Saturday, June 20, 2009
Guest Blogger - Malia's Mama
A few years ago, my mother was hospitalized for her second knee replacement. Though it was June, University Hospital was heavily air-conditioned, so she asked me to find her another blanket.
Opening the cupboard in her semi-private room, I didn't find a blanket, I found many. Some showed their wear, but they were all pristinely clean, all readily available. I was glad for my mom, and for the hundreds of other patients the hospital serves who I'm sure had their own well-stocked cupboards. But, having just returned from Haiti, I was newly sad for those unlucky enough to be sick there, in the Western Hemisphere's most impoverished country- sick among the flies, among the garbage, among the throngs just trying to survive from day to day.
I love Haiti. I have since my very first visit in 1997 and the places that seem to draw me, year after year are the hospitals and clinics. To say one sees desperation, borders on understatement when on any given Saturday at St. Joseph's clinic, Cite Soleil's most destitute come. They line up 4 and 5 deep, many holding tiny, listless babies who look like they won't survive the wait. They line up with horrific burns that would have them in intensive care, in Canada, but in Haiti, they will be debreted and bandaged, maybe given an intervenous if there is enough serum that day and sent home with a handful of anti-biotic- hopefully one that hasn't reached expiration. They come with enormous, throbbing abscesses that are as common as acne is to us, they come with cancers that have manifested outside the body. Funny... before I saw this for myself, I thought it was a physical impossibility. They come because the medical care provided by The Missionaries of Charity- Mother's Teresa's Sisters- is free and the touch, compassionate.And, I have the privilege of working among them and trying to help ease the suffering, at least for those few hours.
The Brothers of Charity Hospital is another place where the hopeless find hope, or at least companionship as many await death on their hard, plastic mattresses. When I go to Haiti on my own, this is my "domain" as it were. The Brothers come to rely on me, the men all hope for a female's touch whether it be just nail clipping and shaving or the more involved tasks like dressing changes and suturing. I have held the hand of many as they gave up their spirits to God. It is a deeply profound experience.
Some mornings it is difficult to leave the relative cool and calm of the Guest House and walk the 1/2 hour in the dust, the unrelenting sun, among the pungent smells of exhaust and sewage into Pele. But the moment I enter the maze of shanties and vendors' stalls, I feel more than welcome, I feel at home. Even more than that, I know I am needed.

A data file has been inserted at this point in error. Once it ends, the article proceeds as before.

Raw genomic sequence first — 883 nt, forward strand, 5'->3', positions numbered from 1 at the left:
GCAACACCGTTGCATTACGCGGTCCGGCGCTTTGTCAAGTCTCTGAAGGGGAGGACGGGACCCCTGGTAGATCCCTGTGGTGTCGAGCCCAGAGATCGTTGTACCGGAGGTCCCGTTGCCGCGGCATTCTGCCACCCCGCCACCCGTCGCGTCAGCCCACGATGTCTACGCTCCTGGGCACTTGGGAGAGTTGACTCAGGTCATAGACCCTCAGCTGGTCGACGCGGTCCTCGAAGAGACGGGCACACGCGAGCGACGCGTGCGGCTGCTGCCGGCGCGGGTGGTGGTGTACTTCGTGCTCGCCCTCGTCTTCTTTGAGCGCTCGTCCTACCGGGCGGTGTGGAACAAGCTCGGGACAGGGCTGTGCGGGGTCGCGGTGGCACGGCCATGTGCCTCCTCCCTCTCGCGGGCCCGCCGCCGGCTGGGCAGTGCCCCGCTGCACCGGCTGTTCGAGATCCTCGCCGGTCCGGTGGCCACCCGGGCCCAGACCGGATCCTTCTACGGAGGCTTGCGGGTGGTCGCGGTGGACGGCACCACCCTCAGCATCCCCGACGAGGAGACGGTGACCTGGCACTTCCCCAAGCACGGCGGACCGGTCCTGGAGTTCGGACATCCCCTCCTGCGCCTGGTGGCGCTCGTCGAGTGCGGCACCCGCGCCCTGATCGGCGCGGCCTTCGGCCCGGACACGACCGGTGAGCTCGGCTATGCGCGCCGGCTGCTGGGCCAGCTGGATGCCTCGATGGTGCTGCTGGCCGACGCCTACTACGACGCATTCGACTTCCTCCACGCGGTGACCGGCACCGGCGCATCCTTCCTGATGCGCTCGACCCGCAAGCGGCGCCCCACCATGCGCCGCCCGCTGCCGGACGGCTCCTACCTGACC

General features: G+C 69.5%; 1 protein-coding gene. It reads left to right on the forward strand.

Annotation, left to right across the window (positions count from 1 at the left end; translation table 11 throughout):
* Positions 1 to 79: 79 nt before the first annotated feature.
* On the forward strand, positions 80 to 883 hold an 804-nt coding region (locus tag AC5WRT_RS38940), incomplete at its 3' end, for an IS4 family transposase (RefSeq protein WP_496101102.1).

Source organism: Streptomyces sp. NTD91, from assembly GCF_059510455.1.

When I tell North Americans what I do there- IV's, closing gashes, lancing infections, the first question is always, "Are you a nurse?"
No, I am a secondary school teacher. My medical training, like many of the volunteers, was "trial by fire". I sewed up my first cut, a jagged wound on a little girl's head, after being shown the first 3 stitches by one of the Brothers. He did this, then handed me the hemostat and the needle saying, "Now you". He watched me do one, then smiled, clapped me on the back, and went back to dispensing meds. I didn't have time to feel frightened, or to protest; I just did it because there was no choice. Soon, and maybe a little sadly, it becomes routine. At least while you're there, actively working.
But, at night- and Haitian nights are long with the sun setting around 6pm each night- at night you remember. At night the young architect who'd had such a bright future, who had that day proudly shown you the passport he carries in a little plastic sac, comes back to you and it is very difficult to reconcile the handsome, somber looking youth in the official photograph with the mask of scarred tissue that barely looks human with its fused features and skull bone showing through raw and tender scalp that he is 10 months later.
But, it is Daniel. He natters at me in Creole, then French, then English, and throws in a few words of Spanish. He wants me to appreciate how intelligent he is. He wants me, and anyone else that comes into the milky vision of the one eye he has left, to know there is a human being beneath the horror. At night, I see him more plainly than I did during the day and I try to think of ways to help him- email his picture to burn specialists, beg their help... no one even answers.
Back in Canada I talk to people, show them video, motivate them to care, to help in some way, any way- money, time, to go see for themselves, join an NGO. And, each time just one person asks an unsolicited question, or mentions Haiti on his/her own, my heart leaps. Yes! Ask, comment, argue with me, just give Daniel and the Richards and the Eliases and the endless many whose names I don't even know, but who suffer for one reason only- their geography- an opportunity to speak.
My mom will likely be in the hospital again someday ; she is prone to it. But she will have a comfortable mattress, clean sheets and her own pillow. She will also have a trained medical team, not just a volunteer teacher, concerned with her, treating and caring for her - and thank God for that. I just wish it were like that for those who are my second family, too.